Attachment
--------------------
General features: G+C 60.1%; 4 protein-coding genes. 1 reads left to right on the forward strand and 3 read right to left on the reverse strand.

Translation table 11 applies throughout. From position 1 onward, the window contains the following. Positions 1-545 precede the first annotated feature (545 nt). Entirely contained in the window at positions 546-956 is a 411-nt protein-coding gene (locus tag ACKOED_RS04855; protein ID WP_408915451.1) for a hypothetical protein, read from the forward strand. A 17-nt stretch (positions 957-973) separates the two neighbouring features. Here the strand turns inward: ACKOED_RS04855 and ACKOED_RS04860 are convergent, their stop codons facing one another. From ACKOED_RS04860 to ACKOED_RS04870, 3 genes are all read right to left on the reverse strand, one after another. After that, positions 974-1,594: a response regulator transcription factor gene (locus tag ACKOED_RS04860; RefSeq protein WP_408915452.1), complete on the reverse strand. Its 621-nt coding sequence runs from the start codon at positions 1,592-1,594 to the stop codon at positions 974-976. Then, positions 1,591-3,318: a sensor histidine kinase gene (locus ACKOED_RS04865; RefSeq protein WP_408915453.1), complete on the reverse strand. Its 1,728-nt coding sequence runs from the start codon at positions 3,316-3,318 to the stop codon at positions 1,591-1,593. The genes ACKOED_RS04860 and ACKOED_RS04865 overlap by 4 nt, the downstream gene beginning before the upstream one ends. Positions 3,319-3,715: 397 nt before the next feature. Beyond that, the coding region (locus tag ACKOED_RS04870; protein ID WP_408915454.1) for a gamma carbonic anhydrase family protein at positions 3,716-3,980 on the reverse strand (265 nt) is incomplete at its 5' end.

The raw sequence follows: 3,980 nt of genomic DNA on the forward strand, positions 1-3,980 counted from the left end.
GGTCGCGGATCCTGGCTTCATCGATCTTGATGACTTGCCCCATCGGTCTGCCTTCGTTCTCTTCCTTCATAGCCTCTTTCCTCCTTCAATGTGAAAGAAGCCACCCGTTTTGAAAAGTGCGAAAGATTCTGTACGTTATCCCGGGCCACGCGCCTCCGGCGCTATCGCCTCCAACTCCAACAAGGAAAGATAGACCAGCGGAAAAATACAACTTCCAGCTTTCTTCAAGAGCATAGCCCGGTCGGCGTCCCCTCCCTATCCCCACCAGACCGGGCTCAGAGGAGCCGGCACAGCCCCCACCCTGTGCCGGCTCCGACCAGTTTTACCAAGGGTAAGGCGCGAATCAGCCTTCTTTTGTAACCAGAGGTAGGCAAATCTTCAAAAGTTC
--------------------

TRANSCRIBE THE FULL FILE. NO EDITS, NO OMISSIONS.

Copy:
General features: G+C 60.1%; 4 protein-coding genes. 1 reads left to right on the forward strand and 3 read right to left on the reverse strand.

Translation table 11 applies throughout. From position 1 onward, the window contains the following. Positions 1-545 precede the first annotated feature (545 nt). Entirely contained in the window at positions 546-956 is a 411-nt protein-coding gene (locus tag ACKOED_RS04855; protein ID WP_408915451.1) for a hypothetical protein, read from the forward strand. A 17-nt stretch (positions 957-973) separates the two neighbouring features. Here the strand turns inward: ACKOED_RS04855 and ACKOED_RS04860 are convergent, their stop codons facing one another. From ACKOED_RS04860 to ACKOED_RS04870, 3 genes are all read right to left on the reverse strand, one after another. After that, positions 974-1,594: a response regulator transcription factor gene (locus tag ACKOED_RS04860; RefSeq protein WP_408915452.1), complete on the reverse strand. Its 621-nt coding sequence runs from the start codon at positions 1,592-1,594 to the stop codon at positions 974-976. Then, positions 1,591-3,318: a sensor histidine kinase gene (locus ACKOED_RS04865; RefSeq protein WP_408915453.1), complete on the reverse strand. Its 1,728-nt coding sequence runs from the start codon at positions 3,316-3,318 to the stop codon at positions 1,591-1,593. The genes ACKOED_RS04860 and ACKOED_RS04865 overlap by 4 nt, the downstream gene beginning before the upstream one ends. Positions 3,319-3,715: 397 nt before the next feature. Beyond that, the coding region (locus tag ACKOED_RS04870; protein ID WP_408915454.1) for a gamma carbonic anhydrase family protein at positions 3,716-3,980 on the reverse strand (265 nt) is incomplete at its 5' end.

The raw sequence follows: 3,980 nt of genomic DNA on the forward strand, positions 1-3,980 counted from the left end.
GGTCGCGGATCCTGGCTTCATCGATCTTGATGACTTGCCCCATCGGTCTGCCTTCGTTCTCTTCCTTCATAGCCTCTTTCCTCCTTCAATGTGAAAGAAGCCACCCGTTTTGAAAAGTGCGAAAGATTCTGTACGTTATCCCGGGCCACGCGCCTCCGGCGCTATCGCCTCCAACTCCAACAAGGAAAGATAGACCAGCGGAAAAATACAACTTCCAGCTTTCTTCAAGAGCATAGCCCGGTCGGCGTCCCCTCCCTATCCCCACCAGACCGGGCTCAGAGGAGCCGGCACAGCCCCCACCCTGTGCCGGCTCCGACCAGTTTTACCAAGGGTAAGGCGCGAATCAGCCTTCTTTTGTAACCAGAGGTAGGCAAATCTTCAAAAGTTC